I went to the mall, and a little girl called me a terrorist.
My name is Ela. I am seventeen years old. I am not Muslim, but my friend told me about her friend being discriminated against for wearing a hijab. So I decided to see the discrimination firsthand to get a better understanding of what Muslim women go through.
My friend and I pinned scarves around our heads, and then we went to the mall. Normally, vendors try to get us to buy things and ask us to sample a snack. Clerks usually ask us if we need help, tell us about sales, and smile at us. Not today. People, including vendors, clerks, and other shoppers, wouldn’t look at us. They didn’t talk to us. They acted like we didn’t exist. They didn’t want to be caught staring at us, so they didn’t look at all.
And then, in one store, a girl (who looked about four years old) asked her mom if my friend and I were terrorists. She wasn’t trying to be mean or anything. I don’t even think she could have grasped the idea of prejudice. However, her mother’s response is one I can never forgive or forget. The mother hushed her child, glared at me, and then took her daughter by the hand and led her out of the store.
All that because I put a scarf on my head. Just like that, a mother taught her little girl that being Muslim was evil. It didn’t matter that I was a nice person. All that mattered was that I looked different. That little girl may grow up and teach her children the same thing.
This experiment gave me a huge wakeup call. It lasted for only a few hours, so I can’t even begin to imagine how much prejudice Muslim girls go through every day. It reminded me of something that many people know but rarely remember: the women in hijabs are people, just like all those women out there who aren’t Muslim.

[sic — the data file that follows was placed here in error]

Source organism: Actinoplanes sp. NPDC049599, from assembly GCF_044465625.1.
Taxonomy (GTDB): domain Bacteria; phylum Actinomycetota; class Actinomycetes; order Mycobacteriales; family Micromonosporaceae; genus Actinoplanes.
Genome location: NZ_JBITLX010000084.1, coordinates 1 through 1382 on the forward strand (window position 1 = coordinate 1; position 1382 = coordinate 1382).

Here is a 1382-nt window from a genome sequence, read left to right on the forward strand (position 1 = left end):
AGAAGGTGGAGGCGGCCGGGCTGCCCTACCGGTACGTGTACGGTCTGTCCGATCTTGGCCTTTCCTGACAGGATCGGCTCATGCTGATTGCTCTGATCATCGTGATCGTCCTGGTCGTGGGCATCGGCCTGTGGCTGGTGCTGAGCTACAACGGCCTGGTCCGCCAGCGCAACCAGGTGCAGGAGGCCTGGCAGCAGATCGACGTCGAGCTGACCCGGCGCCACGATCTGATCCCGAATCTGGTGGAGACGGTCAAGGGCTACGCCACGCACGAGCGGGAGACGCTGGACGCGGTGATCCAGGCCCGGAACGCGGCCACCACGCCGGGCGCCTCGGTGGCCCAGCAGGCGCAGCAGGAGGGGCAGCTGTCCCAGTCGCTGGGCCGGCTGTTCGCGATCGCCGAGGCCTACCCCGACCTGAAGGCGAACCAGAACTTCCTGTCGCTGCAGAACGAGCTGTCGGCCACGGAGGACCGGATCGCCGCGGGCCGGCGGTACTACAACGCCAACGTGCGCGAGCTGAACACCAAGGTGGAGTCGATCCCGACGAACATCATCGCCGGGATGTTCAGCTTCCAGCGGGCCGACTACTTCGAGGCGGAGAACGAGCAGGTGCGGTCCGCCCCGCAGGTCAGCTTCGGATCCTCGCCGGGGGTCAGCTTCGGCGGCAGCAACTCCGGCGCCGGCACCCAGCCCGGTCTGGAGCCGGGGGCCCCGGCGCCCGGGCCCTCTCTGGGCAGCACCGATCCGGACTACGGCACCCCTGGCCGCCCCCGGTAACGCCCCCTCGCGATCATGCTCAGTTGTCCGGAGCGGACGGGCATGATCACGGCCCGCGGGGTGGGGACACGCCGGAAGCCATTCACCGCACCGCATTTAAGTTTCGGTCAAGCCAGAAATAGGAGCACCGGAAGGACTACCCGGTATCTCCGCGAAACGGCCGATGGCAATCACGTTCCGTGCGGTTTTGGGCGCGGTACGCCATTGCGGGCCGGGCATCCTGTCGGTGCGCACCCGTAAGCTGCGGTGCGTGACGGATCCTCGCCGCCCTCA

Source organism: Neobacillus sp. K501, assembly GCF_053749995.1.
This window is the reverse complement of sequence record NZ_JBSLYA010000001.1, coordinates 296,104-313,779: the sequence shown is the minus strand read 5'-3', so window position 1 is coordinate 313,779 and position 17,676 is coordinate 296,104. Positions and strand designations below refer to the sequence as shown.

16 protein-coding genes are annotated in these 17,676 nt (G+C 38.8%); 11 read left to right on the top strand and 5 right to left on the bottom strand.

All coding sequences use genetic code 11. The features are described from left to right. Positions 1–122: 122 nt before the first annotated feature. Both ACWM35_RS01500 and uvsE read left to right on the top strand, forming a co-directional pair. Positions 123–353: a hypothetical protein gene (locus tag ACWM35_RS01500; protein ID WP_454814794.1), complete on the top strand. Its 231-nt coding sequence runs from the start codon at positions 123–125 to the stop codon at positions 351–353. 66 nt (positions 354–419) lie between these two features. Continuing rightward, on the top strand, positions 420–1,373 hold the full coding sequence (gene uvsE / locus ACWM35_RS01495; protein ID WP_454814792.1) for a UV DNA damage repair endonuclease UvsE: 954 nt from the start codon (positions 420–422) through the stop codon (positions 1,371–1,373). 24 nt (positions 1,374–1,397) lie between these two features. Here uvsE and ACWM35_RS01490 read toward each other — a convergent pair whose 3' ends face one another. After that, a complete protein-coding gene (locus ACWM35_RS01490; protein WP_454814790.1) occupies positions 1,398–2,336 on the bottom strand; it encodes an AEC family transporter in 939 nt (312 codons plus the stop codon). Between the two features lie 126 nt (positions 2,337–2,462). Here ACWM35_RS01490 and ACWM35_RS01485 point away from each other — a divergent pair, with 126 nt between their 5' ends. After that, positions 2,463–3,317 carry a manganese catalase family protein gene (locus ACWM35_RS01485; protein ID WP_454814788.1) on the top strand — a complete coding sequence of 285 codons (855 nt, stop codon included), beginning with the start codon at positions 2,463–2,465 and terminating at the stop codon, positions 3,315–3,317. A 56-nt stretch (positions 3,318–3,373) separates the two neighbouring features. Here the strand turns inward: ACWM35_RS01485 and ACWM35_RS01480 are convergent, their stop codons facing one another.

People of Tumblr, please help me spread this message. Treat Muslims, Jews, Christians, Buddhists, Hindus, Pagans, Taoists, etc., exactly the way you want to be treated, regardless of what they’re wearing or not wearing, no exceptions. Reblog this. Tell your friends. I don’t know that the world will ever totally wipe out prejudice, but we can try, one blog at a time.
WHY YOU SHOULD BE BOYCOTTING REALITY TV TATTOOINGFrom the first days of Miami Ink, tattooing got a huge boost from mainstream media. But while that may have benefited some, the continued onslaught of tattooing reality shows is doing increased damage to the industry. Here’s how:
- It’s absolutely fake. This one should be pretty obvious. Everyone seems to understand Jersey Shore and the OC are full of shit—but somehow Miami Ink had street cred? All the faux-reality “drama” in their shop is for ratings and has nothing to do with how a real shop operates.
- It has little to do with real talent. I’ve already posted about the quality of Kat Von D’s work here, but it’s pretty bad. How are kids supposed to know anything about tattooing when all they see is shitty line work from a hot girl in California? It lowers the standards for everyone and cheapens the craft.
- It’s not about the tattoos. Have you noticed how, outside of a few sob stories, there’s very little actual tattooing in most of these shows? Mostly it’s interpersonal drama set up so Viacom and Discovery can profit off of their new little celebrities.
- It can be dangerous. Until the fury of every tattoo artist in the country was directed at them, TLC nearly aired a show called “tattoo school” about training tattoo artists en mass and leaving them to “graduate” as tattoo artists after only a few weeks. They were taught almost nothing and allowed to give people free, shitty tattoos on national TV. Um… what!?
- It takes power away from the industry and into the hands of TV execs. Unless you want tattooing to become as elite and bullshit as the gallery art system, we need to continue developing our own means to share and promote good artists. Remember a year ago when David Hale first appeared on FuckYeahTattoos? A few months later he had booked out for over a year. Artists win awards at conventions to prove their worth—not by winning contracts. It should be by our own means that good artists are developed and recognized—not because the Oxygen Network has a contest. (Yeah, even Oxygen is getting in on this. I bet Disney is next.)